What does America have for breakfast?
Imagine an American breakfast and what comes to mind? Ham and eggs, with hash browns? Pancakes with maple syrup and bacon? The reality tends to be simpler. Cereal and fruit juice have been breakfast staples for generations - though that now seems to be changing.
The breakfast cereal behemoth, Kellogg, announced in July that quarterly global earnings had fallen by a sizable 16% over the year before. That same month, orange juice sales plummeted to the lowest in a decade, according to the Florida Department of Citrus.
Two pillars of the everyday American breakfast, seen for decades as part of a well-rounded morning meal, seem to be slowly losing their appeal to US consumers. But what foods are Americans turning to instead?
One telling sign was the departure last year of the head of Kellogg's US breakfast-foods division, who took up the helm of yogurt maker Chobani Inc. As Kellogg's sales have dropped, Chobani's have skyrocketed to nearly $1bn a year.
According to Harry Balzer, a food industry analyst for market research firm NPD Group, yogurt like Chobani's is a "perfect replacement" for cereal. It's a nourishing dairy product - and it's also portable.
Balzer has been studying changing food trends for more than 30 years. And one thing remains constant, he says: people are looking for products that save them time.
To break into the breakfast market, "you have to give me something new that makes my life easier", he says.
Balzer says the rise of easy, portable items like yogurt, breakfast sandwiches, toastable pastry items, fruit, and breakfast bars have all been responsible for stealing cereal's lunch, so to speak.
"Time-saving for my great grandmother was having eggs delivered to her house for the ham and eggs she was going to make for her family," he explains.
"And by the time it came to my mother, maybe it was about the cereal and whether the kids could make the cereal on their own. And by the time it came to me, maybe it was can we stop and get a breakfast sandwich, an Egg McMuffin," Balzer adds. "And when you get to my daughter… she may be looking at it as, 'Can I just give the kids some yogurt and fruit and a bar for breakfast.'"
Some 80% of Americans still eat breakfast inside the home, according to Balzer. An estimated 10% report they skip the meal entirely - people aged between 18 and 35 are most likely to do this - while another 10% get breakfast elsewhere.
And it's that last 10% that have restaurants in a feeding frenzy. In fact, the only area where the crowded restaurant industry has seen growth in the last decade has been on take-out breakfast, Balzer says.
McDonald's, which began selling the Egg McMuffin in 1971, is still king with more than 19% of all fast-food breakfast sales in the US - sales that are worth $40bn per year. Burger King gobbles up nearly 3%, according to the Wall Street Journal, but companies like Subway and Taco Bell are entering the fray with items such as the new "waffle taco".
Some consumers are looking for a low-fat, low-calorie breakfast, though, or one that matches their personal definition of what a "healthy" breakfast should be. One of the reasons cereal and orange juice have had the pulp beaten out of them is because of a shift away from sugar and carbohydrates toward yogurt and sandwiches with protein-rich fillings.
Breakfasters in Britain have also jumped on the higher-protein trend with eggs showing a 13.7% rise in consumption in the last year. Eggs' perfect partners, bacon and sausage, have also seen a rise in popularity as cereal sales declined, according to The Grocer.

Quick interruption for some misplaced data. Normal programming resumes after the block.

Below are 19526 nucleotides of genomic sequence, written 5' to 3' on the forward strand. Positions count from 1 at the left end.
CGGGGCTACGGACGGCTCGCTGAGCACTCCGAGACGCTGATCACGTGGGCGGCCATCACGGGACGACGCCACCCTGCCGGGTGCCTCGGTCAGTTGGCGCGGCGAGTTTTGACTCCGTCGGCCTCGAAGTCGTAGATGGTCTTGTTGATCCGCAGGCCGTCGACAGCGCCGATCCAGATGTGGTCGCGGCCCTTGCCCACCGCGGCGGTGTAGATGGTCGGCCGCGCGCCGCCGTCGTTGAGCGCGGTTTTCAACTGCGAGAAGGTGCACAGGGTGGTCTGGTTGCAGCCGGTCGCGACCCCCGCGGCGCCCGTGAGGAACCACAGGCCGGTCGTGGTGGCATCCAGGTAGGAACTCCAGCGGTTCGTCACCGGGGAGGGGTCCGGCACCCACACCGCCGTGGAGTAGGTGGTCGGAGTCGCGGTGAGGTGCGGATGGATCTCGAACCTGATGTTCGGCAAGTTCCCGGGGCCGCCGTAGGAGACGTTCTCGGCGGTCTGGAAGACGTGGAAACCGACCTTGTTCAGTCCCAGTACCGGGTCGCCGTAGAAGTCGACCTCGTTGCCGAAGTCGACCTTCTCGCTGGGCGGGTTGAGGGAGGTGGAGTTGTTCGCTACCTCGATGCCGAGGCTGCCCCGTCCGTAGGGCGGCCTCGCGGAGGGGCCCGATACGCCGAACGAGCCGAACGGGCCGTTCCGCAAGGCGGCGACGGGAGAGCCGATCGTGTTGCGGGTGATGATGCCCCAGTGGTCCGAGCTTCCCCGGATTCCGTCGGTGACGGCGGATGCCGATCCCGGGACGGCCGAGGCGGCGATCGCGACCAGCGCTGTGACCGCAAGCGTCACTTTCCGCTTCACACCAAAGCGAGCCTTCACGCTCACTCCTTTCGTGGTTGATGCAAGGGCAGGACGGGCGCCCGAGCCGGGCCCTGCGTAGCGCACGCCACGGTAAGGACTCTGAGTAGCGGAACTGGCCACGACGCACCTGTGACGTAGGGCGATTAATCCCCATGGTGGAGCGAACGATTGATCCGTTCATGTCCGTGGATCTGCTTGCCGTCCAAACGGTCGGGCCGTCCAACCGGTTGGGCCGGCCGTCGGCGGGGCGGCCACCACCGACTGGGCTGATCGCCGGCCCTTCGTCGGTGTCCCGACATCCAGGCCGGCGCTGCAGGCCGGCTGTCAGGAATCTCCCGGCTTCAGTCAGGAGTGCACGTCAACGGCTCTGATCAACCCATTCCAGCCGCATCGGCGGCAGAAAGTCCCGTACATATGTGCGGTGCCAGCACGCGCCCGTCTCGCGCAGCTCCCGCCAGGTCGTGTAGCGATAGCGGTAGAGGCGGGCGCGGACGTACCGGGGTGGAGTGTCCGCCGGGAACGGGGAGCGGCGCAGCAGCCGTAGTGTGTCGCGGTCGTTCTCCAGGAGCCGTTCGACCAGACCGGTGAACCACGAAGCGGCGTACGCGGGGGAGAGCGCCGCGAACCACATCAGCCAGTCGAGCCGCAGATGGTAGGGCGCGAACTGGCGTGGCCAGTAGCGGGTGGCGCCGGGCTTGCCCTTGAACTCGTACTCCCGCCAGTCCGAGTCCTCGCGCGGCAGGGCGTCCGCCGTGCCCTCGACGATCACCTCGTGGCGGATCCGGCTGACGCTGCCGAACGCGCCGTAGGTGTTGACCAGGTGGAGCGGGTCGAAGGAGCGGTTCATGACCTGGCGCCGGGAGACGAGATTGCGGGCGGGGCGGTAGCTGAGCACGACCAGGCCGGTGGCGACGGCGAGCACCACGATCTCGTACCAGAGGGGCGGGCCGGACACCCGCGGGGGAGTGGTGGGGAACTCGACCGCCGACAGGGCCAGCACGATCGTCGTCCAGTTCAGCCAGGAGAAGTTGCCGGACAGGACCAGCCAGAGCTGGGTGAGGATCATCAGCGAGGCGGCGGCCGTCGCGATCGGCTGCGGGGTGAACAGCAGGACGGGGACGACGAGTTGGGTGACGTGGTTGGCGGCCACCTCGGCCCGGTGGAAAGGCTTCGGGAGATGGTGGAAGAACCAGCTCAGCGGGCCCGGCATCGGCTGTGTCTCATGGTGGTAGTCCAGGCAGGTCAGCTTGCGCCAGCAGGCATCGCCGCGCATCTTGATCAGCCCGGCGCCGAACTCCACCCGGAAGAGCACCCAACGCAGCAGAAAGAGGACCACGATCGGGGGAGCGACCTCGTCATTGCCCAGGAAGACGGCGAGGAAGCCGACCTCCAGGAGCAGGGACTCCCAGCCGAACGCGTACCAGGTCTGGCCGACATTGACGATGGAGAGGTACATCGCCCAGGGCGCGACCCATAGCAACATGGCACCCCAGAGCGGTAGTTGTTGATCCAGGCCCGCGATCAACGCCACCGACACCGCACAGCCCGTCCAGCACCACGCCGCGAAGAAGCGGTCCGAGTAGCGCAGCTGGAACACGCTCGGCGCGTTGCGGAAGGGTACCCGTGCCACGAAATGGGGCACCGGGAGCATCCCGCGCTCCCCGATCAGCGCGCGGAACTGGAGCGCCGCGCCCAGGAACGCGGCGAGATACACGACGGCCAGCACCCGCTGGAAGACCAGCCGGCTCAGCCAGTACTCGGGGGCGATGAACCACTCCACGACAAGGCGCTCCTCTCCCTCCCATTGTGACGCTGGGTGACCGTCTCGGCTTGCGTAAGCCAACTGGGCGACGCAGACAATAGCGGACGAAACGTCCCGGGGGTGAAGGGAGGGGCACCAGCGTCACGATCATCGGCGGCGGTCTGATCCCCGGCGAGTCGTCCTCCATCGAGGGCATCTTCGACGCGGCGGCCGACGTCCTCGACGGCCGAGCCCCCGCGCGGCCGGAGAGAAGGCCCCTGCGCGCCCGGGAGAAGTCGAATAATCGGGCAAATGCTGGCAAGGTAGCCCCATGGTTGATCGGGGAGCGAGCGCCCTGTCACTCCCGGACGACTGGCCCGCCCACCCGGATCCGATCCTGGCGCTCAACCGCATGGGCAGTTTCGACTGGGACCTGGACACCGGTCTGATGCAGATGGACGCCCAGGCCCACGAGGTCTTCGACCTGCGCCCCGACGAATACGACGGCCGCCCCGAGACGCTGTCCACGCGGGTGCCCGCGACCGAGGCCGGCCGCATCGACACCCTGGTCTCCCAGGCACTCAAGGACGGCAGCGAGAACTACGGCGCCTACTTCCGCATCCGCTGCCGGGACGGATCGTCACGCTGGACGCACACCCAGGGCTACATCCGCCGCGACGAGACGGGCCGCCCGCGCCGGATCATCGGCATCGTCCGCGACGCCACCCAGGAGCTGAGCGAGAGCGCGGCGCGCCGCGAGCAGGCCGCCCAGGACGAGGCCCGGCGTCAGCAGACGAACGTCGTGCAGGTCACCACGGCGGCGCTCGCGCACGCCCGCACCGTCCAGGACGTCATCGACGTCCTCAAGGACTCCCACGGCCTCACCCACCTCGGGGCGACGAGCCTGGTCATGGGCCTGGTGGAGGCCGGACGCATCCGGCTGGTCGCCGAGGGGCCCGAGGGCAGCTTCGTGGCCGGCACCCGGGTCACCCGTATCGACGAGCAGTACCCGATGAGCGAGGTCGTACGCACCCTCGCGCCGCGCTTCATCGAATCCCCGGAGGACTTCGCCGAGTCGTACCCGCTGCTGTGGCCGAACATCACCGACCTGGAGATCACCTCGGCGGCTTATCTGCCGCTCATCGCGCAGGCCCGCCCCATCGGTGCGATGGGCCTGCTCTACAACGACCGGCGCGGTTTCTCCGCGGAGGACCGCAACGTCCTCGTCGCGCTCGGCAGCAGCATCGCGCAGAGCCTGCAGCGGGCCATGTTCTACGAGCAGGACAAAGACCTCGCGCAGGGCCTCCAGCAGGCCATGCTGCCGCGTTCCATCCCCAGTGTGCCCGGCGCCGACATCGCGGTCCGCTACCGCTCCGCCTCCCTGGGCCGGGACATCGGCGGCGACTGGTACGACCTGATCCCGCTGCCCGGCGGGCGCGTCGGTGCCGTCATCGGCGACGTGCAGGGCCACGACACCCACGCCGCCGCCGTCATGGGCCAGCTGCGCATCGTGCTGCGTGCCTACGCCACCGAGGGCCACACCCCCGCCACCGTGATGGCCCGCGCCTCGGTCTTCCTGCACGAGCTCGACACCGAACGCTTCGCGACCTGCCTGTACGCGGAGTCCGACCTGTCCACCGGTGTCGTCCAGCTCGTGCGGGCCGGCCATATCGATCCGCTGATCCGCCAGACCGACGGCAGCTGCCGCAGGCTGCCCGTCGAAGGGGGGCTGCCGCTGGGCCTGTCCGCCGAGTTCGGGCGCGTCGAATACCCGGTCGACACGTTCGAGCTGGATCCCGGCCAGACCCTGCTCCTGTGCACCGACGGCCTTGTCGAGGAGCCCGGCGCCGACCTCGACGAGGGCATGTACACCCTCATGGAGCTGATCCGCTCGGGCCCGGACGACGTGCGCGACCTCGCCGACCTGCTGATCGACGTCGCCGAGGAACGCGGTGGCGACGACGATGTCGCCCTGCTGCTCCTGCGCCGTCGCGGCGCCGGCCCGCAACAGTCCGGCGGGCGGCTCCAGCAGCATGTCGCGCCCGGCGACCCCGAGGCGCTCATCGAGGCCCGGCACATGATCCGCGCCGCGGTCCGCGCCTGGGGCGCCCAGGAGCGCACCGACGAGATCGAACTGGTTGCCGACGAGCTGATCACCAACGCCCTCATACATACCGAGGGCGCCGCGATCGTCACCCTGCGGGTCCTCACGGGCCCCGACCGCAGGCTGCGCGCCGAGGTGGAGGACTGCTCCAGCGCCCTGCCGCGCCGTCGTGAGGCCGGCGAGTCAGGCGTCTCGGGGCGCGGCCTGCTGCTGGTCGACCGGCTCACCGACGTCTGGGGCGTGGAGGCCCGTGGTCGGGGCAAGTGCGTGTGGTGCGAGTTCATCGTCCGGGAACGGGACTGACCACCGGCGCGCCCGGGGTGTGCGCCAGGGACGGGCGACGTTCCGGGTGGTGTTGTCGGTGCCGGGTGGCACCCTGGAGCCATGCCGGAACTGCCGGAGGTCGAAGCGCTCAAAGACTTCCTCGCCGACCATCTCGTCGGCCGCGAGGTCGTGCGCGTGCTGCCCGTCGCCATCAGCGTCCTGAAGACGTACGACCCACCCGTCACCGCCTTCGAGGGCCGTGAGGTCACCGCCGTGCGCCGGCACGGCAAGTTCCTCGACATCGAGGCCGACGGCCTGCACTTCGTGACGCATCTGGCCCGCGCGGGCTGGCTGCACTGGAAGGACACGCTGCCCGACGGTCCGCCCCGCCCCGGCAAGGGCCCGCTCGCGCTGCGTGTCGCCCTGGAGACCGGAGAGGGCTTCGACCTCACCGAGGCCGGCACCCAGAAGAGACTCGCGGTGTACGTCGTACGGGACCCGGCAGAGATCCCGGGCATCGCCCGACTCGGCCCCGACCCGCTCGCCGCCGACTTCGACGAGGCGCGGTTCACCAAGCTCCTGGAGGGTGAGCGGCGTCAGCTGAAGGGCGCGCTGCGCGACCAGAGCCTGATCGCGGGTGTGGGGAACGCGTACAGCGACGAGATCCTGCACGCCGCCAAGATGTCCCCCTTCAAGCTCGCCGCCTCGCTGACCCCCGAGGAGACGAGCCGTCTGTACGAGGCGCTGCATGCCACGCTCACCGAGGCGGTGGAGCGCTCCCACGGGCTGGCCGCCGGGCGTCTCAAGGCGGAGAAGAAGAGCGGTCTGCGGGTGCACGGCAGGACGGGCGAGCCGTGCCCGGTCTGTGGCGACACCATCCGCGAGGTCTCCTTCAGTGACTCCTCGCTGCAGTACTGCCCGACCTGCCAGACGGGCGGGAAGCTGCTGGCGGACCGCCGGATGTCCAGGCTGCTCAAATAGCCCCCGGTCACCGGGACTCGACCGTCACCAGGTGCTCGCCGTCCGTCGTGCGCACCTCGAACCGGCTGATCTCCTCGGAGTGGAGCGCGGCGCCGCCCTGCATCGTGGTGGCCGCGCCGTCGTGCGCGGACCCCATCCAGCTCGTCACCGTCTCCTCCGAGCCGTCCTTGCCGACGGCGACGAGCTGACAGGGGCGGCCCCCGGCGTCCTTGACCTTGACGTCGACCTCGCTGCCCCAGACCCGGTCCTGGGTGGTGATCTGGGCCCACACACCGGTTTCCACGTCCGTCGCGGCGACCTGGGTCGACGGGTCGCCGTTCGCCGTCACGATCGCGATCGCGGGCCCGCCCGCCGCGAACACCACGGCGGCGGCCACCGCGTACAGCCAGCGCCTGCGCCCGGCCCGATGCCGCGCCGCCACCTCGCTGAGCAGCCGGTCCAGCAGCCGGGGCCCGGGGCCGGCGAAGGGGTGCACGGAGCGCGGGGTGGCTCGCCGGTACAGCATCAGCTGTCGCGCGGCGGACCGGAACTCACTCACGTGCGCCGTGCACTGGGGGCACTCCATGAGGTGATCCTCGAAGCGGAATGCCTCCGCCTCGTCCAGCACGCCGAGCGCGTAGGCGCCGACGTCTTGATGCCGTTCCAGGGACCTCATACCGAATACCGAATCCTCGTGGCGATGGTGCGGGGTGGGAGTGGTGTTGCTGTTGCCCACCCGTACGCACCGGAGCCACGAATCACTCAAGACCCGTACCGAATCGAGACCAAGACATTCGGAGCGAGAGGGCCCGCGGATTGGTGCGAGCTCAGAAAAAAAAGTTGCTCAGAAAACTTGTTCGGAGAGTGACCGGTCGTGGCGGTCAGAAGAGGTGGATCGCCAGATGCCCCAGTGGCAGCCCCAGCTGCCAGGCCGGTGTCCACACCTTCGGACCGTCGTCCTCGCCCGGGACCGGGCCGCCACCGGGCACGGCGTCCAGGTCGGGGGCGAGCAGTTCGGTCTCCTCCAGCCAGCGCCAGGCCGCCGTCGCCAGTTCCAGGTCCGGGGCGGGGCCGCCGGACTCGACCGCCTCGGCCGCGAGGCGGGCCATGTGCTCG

In both countries, the link between weight loss and breakfast is constantly debated. Every year, conflicting studies are released touting breakfast as a must for fighting obesity, or skipping breakfast as the key to keep weight down.
Andrew Brown, a scientist at the The University of Alabama at Birmingham Nutrition and Obesity Research Center, investigated more than 100 different studies in this area and found there was no clear link.
Breakfast in the UK
- Cereal, tea and bread are the three most common breakfast items, though cereal and bread have been in long-term decline
- Eggs are now being eaten 13.7% more often at breakfast than they were a year ago - they feature in about one in 13 breakfasts - partly because of reports that they help people feel full for longer
- There has also been a 7.1% increase in bacon consumption at breakfast in the last six months
- One in three people regularly skip breakfast
- Consumption of on-the-go breakfast products - taken from home to be eaten elsewhere - was down 9% over the six months from December to May, compared with a year earlier
Source: The Grocer
"There's a halo around breakfast, that if you want to lose weight, you have to eat breakfast," Brown says. "[But] there wasn't a lot of good strong evidence to support it."
What he and his colleagues did find was that American attitudes about breakfast have changed significantly over the last century.
In historical literature from the early 1900s, "you've got these gigantic breakfasts with steak and eggs and oatmeal - so many calories - and it talks about that you must have this energy or you'll waste away, that you need to be able to be fuelled for your day," he says.
"And now we look at the narrative and we're telling people you have to eat in the morning so you don't weigh as much," he says. The theory just wasn't borne out in his study's data.
One thing experts do appear to agree on is the difficulty in determining just what, exactly, Americans do eat for breakfast on any given day. The reason? Most people, when surveyed, tend to lie about it to avoid negative judgement.
According to Balzer, what people say they eat eat says just as much about them as, say, their choice in fashion. They say "what they want you to hear," he says. "They want you to hear they're eating quinoa."